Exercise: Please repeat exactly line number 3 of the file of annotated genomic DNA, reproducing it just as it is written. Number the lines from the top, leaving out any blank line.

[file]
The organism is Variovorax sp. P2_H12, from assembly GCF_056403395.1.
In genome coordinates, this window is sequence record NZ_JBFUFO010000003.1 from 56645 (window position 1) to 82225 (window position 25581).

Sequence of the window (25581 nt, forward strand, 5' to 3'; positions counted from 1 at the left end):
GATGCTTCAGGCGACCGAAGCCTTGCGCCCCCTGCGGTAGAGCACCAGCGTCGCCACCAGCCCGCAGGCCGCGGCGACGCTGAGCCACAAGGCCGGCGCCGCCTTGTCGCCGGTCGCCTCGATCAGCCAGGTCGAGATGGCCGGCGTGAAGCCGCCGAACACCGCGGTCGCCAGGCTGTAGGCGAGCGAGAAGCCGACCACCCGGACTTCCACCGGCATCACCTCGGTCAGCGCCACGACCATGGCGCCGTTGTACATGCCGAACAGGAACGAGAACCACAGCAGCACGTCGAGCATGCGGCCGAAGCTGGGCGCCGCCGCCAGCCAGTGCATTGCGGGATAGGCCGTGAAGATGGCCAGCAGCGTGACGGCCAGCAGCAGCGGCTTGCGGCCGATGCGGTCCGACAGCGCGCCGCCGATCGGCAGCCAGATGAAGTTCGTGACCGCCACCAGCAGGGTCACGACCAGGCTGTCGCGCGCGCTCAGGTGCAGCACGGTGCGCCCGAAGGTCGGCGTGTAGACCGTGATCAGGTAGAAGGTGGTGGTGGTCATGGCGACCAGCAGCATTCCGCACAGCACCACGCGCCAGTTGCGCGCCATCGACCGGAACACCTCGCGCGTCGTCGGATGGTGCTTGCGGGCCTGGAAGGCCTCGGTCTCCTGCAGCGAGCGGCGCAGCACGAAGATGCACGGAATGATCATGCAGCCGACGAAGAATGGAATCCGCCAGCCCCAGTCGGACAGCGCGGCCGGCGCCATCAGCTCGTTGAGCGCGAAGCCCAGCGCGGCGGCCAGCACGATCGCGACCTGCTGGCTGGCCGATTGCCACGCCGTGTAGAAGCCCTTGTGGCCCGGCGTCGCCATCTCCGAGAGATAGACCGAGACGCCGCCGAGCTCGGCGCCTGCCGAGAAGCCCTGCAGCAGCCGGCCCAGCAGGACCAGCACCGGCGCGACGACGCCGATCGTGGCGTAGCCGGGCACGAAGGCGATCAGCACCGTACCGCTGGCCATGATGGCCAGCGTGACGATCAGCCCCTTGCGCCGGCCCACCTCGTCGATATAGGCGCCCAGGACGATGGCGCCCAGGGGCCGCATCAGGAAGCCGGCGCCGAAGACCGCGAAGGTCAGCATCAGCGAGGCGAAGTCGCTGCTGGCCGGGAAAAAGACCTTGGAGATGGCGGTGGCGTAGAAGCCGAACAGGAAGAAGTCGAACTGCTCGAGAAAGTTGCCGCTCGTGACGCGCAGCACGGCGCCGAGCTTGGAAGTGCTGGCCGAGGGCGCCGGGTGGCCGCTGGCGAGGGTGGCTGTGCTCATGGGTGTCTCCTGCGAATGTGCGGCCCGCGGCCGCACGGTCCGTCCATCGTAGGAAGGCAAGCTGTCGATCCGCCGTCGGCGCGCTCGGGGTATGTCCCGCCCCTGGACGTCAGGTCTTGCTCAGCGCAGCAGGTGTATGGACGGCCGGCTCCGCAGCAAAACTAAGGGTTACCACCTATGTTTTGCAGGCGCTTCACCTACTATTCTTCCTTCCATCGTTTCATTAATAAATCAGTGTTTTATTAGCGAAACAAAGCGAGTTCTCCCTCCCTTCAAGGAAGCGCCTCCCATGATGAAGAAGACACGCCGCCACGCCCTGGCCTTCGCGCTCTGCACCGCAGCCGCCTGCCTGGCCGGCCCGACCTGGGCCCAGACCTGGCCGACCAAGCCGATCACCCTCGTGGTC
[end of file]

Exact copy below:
Sequence of the window (25581 nt, forward strand, 5' to 3'; positions counted from 1 at the left end):